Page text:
Beyond the Music
This USF lawyer walks the leading edge of entertainment law
Who knew that an electronic music producer and DJ named Marshmello could stream a live concert during an online video game called Fortnite — and draw more than 10 million people? And who knew that Marshmello would become a Fortnite game character? Josh Binder ’01 knew.
Such a boundary-blurring event was only the latest for Binder, the music attorney whose clients cross the lines between music and social media. Marshmello, for his part, is not only a top 10 artist on Spotify, but he also has a top Instagram account and YouTube channels.
“My job in this constantly evolving industry is to find solutions and new ways of doing things for my clients,” Binder said. “So I always look at situations from every vantage point.”
Binder’s client roster also includes Kendrick Lamar — the Pulitzer Prize–winning rapper; the singer SZA; Latin chart topper Daddy Yankee; country artist Cam; and the production company Kids at Play. Binder, who’s been named one of the music industry’s top lawyers by Billboard Magazine, launched his own firm last year, Rothenberg, Mohr & Binder LLP, with offices in Beverly Hills, New York, and Miami.
Obsessed With Music
“Ever since I was a kid, I’ve loved music,” Binder said. “I wanted to work in the music business. I didn't want to be an agent or a manager, and I knew I wasn't talented enough to be an artist. My dad is a lawyer, and I had always seen myself practicing law. By combining law and music, I was able to follow my passion and utilize my talents.”
Binder’s vision was always clear, but his path wasn’t. In law school, he took classes on intellectual property law, copyright, and trademark. After his 2L year, Binder interned in the legal department at Sony Music and hoped to land a job there after graduation. The problem? It was 2001. Napster was disrupting the music industry, and the industry was rapidly contracting. No one was hiring music attorneys.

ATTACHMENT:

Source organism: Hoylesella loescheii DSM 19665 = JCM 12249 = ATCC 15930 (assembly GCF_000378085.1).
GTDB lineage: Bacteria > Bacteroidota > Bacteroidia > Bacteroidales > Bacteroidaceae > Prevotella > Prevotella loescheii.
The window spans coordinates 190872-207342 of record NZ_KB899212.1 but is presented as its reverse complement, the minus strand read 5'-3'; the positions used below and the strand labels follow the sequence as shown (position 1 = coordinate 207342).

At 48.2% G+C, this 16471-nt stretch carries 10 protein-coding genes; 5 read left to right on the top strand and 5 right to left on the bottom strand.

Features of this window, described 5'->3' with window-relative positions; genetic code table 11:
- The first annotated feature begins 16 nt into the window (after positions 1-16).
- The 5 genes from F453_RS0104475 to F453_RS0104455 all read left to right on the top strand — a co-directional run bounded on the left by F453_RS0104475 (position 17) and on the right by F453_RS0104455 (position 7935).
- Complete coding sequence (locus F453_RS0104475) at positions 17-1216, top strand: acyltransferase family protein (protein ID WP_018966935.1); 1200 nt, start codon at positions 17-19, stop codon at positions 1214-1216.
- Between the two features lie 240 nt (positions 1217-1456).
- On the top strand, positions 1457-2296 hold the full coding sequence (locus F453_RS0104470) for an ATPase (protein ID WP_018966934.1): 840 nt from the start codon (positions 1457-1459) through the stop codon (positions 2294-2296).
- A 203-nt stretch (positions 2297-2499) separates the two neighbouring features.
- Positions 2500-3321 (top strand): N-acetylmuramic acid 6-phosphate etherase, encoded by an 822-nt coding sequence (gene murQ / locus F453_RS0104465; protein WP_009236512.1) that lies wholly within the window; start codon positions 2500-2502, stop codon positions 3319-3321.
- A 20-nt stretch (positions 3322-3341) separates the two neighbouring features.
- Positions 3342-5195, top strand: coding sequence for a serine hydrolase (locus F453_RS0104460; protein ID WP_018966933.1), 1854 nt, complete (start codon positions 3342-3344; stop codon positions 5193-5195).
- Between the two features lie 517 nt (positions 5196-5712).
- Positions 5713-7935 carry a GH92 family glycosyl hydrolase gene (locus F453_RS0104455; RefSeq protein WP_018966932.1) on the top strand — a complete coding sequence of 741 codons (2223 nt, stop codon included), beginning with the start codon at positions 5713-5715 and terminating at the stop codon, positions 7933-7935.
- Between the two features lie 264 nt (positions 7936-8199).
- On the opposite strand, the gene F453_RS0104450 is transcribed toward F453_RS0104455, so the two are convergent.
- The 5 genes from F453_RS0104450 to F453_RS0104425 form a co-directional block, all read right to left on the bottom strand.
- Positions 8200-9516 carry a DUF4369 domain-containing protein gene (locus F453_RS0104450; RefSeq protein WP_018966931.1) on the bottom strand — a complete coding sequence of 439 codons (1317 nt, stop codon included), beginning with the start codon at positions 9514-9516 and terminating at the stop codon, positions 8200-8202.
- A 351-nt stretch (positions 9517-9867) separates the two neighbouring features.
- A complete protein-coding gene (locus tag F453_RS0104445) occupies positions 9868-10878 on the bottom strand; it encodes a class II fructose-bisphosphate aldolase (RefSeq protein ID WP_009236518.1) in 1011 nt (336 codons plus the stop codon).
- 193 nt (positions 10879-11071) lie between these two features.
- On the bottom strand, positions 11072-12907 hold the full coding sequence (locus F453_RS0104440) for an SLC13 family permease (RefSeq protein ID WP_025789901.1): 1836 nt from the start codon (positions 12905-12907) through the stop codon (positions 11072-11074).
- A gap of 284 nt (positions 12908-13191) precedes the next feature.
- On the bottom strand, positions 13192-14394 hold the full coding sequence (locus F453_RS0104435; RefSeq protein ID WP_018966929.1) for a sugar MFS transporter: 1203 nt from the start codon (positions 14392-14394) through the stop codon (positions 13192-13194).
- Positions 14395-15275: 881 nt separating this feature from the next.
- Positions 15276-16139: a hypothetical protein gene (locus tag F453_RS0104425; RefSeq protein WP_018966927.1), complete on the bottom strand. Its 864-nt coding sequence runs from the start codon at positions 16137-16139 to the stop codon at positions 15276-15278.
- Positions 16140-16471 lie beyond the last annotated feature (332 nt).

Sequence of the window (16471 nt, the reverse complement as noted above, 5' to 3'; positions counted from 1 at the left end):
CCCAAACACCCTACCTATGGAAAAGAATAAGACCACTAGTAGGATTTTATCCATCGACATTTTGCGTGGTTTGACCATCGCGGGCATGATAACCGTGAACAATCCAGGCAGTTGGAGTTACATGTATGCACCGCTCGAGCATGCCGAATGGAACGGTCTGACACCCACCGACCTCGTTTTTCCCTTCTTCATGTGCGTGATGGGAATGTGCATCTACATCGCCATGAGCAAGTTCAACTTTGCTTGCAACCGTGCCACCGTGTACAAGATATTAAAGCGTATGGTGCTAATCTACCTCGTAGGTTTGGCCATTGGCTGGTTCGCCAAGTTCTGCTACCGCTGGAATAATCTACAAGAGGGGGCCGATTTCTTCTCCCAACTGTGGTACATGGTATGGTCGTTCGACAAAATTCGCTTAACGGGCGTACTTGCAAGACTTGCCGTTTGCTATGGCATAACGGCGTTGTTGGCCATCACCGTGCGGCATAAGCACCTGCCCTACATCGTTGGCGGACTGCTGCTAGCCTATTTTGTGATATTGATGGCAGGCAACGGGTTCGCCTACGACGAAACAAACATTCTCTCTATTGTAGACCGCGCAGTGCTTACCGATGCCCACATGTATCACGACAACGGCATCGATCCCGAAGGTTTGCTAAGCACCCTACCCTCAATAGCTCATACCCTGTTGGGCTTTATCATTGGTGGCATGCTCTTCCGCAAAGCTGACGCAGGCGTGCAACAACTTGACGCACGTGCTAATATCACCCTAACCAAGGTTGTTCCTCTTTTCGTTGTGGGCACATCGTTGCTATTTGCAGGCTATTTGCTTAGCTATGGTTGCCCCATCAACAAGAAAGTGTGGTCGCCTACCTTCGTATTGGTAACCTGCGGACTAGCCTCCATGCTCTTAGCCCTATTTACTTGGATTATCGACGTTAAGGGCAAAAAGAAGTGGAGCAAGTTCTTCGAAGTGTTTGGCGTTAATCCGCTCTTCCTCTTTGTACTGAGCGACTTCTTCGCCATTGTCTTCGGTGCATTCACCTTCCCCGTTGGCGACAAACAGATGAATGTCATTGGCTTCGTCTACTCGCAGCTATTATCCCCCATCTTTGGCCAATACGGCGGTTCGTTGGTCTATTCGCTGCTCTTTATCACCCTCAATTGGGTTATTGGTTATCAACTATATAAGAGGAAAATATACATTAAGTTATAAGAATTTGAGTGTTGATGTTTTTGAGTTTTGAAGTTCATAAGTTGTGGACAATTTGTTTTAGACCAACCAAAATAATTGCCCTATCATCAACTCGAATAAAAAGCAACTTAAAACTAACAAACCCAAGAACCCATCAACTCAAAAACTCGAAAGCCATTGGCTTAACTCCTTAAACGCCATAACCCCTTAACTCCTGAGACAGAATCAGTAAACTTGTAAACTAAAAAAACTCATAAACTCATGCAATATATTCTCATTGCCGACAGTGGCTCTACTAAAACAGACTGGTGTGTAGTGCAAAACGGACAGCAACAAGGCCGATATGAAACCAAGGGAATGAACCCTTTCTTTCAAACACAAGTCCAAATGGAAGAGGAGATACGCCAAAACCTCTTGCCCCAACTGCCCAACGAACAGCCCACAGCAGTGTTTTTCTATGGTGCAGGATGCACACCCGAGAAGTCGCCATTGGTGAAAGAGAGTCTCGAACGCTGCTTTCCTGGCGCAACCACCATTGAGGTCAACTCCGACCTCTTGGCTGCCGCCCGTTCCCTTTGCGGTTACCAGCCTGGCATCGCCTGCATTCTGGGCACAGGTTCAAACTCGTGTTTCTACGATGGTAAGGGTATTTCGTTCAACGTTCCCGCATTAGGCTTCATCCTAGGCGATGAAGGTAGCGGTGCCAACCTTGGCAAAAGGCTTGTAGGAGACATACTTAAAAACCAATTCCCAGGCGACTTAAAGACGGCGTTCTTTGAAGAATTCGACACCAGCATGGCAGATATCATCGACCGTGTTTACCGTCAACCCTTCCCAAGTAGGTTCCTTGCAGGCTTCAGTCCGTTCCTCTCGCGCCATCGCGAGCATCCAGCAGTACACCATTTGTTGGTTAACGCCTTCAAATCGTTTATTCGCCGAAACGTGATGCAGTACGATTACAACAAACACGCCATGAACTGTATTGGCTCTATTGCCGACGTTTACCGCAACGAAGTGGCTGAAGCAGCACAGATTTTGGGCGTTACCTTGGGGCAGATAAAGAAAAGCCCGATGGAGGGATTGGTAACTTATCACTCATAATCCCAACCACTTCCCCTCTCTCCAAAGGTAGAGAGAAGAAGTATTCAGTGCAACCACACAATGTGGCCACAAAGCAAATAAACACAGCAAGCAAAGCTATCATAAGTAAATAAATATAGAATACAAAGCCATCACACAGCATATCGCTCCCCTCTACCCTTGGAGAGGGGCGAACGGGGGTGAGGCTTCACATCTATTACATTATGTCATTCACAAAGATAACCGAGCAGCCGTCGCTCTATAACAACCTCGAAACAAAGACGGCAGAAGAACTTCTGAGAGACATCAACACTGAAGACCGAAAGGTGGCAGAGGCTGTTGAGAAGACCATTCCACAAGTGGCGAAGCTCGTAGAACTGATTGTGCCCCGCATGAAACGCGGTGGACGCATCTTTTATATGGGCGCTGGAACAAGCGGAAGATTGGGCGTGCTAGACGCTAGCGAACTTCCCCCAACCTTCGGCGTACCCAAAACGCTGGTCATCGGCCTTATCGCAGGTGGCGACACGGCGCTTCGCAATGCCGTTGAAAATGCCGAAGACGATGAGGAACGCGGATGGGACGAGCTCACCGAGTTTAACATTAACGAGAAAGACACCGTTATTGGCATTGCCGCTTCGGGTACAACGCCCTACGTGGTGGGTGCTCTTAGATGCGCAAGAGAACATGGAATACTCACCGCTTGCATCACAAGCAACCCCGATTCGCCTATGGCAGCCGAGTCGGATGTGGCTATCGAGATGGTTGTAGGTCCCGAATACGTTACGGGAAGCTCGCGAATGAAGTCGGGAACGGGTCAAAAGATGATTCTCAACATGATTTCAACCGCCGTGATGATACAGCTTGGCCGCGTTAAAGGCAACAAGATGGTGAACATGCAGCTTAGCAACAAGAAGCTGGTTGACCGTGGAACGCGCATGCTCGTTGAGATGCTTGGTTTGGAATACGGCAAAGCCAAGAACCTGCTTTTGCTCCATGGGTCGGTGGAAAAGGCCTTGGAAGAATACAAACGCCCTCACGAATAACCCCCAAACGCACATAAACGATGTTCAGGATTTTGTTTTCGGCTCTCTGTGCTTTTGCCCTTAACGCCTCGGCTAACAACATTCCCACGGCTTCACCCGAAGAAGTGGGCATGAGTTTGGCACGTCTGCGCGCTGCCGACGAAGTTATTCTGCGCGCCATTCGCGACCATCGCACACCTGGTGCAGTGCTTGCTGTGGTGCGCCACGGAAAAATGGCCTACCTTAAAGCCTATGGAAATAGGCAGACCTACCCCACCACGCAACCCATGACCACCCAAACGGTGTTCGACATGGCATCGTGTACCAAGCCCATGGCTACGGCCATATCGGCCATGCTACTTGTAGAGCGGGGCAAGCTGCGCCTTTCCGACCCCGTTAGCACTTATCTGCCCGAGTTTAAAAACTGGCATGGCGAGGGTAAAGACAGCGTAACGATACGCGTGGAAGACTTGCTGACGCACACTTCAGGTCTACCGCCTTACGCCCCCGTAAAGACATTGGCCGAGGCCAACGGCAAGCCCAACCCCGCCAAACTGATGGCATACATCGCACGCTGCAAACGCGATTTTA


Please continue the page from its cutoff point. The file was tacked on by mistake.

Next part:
Undeterred, Binder opened his own firm out of his West Hollywood apartment. Binder describes those early years as lean, with no superstar clients, just those who one day could be. “If I had a $5,000 legal fee, I was thrilled,” he said. He found his clients any way he could, relying on his ear to go after artists he believed would be successful. Binder learned as he practiced, always aiming to build value for his clients in some way.
Loyal to Clients
That dedication earned him clients, including Lamar, who remains loyal to this day. Binder managed Lamar’s first record deal, his first publishing deal, and continues to handle all of his transactions. Binder even accompanied Lamar when he visited the White House on the Fourth of July in 2016.
“I have loyal clients who have been with me for more than a decade. Those clients are the reason I’m here,” Binder said. “We’ve built loyalty, a relationship, and experience running and building a business together. I’ve watched as they have become moguls and unparalleled leaders in the business.”
When Binder’s business took off and the actual running of the firm took too much time, he joined a boutique music firm as partner. He stayed there for about six years before betting on himself again, this time with two other music attorneys as partners. The new firm, which is 90 percent music and 100 percent transactional, just hired its eighth attorney.
This time around, clients seek out Binder. Yet his approach remains the same — add value and build businesses in innovative ways.
“I wasn’t raised in the music business, so I don’t approach things in the same light” Binder said. “I look at the business from a different perspective and am not bound by the ways things have always been done. Just because something is the 'usual' way of doing things doesn't make it the only way to do it. If a client wants to approach something differently and try something new, I can help them realize their vision because I come from an independent mindset.”
Open to the Future
Binder credits his time at USF School of Law with instilling an expectation of quality. That emphasis, he said, has translated into working hard in everything he does.
“I look back at USF and think I learned about dedication to doing things right and the need to put in the kind of effort that separates me from the rest of the group,” he said.
At 44, Binder already knows the type of impact he hopes to have during his career.
“You want to impact culture,” he said. “You want to be a part of culture-changing artists. The job of an artist is to make people feel, to make people think, and to make people expand the way they see the world. My job is successful if I’m part of teams of artists that help make that happen.”